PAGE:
Demand Planning is the process of using forecasts to help highlight opportunities and threats; to tell us ahead of time what we expect sales of a product to be; and which markets or channels of distribution are likely to expand or contract. Demand Plans also help in establishing goals and providing alerts about products and markets that require close monitoring.
What Is Demand Planning and How Does It Work?
Demand Planning is the process and techniques used to create a Demand Plan. If the Demand Plan is the output, this is the process that uses various inputs, principles, methods, and models to generate it. In addition, sophisticated Demand Planning teams will include not only what may happen, but also what we can make happen as well. Planning demand for a product or service should look at the complete picture of demand and what can happen, what we want to happen, and what can we do to make it happen. Demand Planning may include:
- Demand Sensing: This is sensing demand signals, and then predicting demand. Demand signals include who is buying the product or service and how sales and marketing activities are influencing demand.
- Demand Translation: Translating demand from the market to each role within the organization.
- Demand Shaping: This is manipulating the demand of a product to achieve a desired goal. If the demand of a product is expected to be greater than supply, the manufacturer/customer may shape the demand by increasing its price and/or by cutting down the promotion.
- Demand Orchestration: This is determining the best solution or outcome among various choices, given the known parameters. It is actually the process of creating demand and influencing behavior but also concerns making trade-offs to improve forecasts, reduce costs, minimize risks, and increase sales and profit.
Demand Planners Are Storytellers Who Use Numbers As Their Language
“The great enemy of clear language is insincerity. When there is a gap between one’s real and one’s declared aims, one turns, as it were, instinctively to long words and exhausted idioms, like a cuttlefish squirting out ink.” - George Orwell.
In an organization it is important to describe what we create, how we create it, who creates it, and what we can do with it to help provide us with a competitive advantage. We don’t use words, but rather numbers when telling our story, and any findings must be presented clearly so as to be understood easily by the company. This is the job of a Demand Planner.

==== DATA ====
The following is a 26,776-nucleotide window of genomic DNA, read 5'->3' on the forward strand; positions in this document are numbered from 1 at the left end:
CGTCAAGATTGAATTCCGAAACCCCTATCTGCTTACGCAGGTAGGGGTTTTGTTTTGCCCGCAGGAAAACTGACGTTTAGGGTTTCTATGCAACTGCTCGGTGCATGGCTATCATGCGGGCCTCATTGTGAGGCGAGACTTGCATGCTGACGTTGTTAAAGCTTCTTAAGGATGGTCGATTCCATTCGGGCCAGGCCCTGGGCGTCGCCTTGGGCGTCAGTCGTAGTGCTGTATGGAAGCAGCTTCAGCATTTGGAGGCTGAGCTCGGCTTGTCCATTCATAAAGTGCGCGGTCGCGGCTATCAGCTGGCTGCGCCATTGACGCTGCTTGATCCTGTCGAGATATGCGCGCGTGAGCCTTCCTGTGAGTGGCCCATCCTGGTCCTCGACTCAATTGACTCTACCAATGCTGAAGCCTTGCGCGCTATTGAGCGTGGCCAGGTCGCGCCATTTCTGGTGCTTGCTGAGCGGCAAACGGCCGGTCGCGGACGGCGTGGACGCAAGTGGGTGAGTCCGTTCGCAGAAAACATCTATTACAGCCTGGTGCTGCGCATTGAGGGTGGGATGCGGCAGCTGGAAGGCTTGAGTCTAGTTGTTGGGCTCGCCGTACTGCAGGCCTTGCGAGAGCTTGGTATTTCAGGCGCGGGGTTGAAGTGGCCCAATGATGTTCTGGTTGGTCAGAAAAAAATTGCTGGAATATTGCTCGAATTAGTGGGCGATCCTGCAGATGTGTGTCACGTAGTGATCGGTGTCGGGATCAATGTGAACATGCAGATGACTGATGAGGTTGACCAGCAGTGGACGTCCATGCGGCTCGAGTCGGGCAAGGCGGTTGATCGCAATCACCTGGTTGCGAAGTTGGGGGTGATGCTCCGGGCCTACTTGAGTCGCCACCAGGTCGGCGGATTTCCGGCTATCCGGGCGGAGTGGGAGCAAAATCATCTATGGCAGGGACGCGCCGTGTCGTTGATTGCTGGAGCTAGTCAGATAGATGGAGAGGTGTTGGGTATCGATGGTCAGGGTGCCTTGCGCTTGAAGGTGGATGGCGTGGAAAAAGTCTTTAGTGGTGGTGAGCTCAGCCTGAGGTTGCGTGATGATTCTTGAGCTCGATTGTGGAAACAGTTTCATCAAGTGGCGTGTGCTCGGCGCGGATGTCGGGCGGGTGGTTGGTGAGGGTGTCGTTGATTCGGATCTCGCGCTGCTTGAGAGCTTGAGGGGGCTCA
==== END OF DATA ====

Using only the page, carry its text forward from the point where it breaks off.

What Is A Demand Plan?
A Demand Plan is a projection of the future that combines the knowledge of the past with the best assessment of future need for a product or service. The Demand Plan, or sales forecast, details the anticipated sales (demand) a company will experience, regardless of actual ability to meet demand (hence it is often called the unconstrained forecast). Best practice is to build a Demand Plan through a structured Forecasting Process to develop a Consensus Forecast. This will include a Baseline-Demand Forecast along with other inputs and variables to a Demand Plan that is jointly agreed upon by different functions of the organization. When embarking on this process, all stakeholders should understand the fundamentals of a Demand Plan, and understand its value and limitations:
- Demand Plans are rarely precise.
- Demand Plans can be accurate and should include probability and/or an estimate of error.
- Demand Plans are more precise and accurate for families or product groups of items.
- Demand Plans are more precise and accurate for shorter periods of time.
Problems companies face vary according to industry and country, but the priorities are the same - balance supply and demand; lower inventory and stock-outs; reduce shrinkages and obsolescence; and improve customer service. Accurate and timely forecasts and Demand Plans are critical to all these. Demand Planning and forecasting have an exciting future and create amazing opportunities inside any organization. They can help provide synergies to many other functions and is uniquely qualified to help a company paint a fuller picture of what is to come.
How Demand Planning Helps Other Functions
As a specialized business function, a centralized Demand Planning and forecasting process helps manage assumptions from multiple inputs such as financial plans, market plans, sales plans, and industry information more effectively. A trained Demand Planning team has the ability and position to challenge other functions’ assumptions and apply statistical proofs. They have a better understanding of data, different levels of hierarchy forecasts, forecast error, and the drivers and statistics that will help minimize bias. Ultimately, a strong Demand Planning and forecasting team has the ability for everyone in the organization to plan better, more efficiently, and keep pace with the business of tomorrow.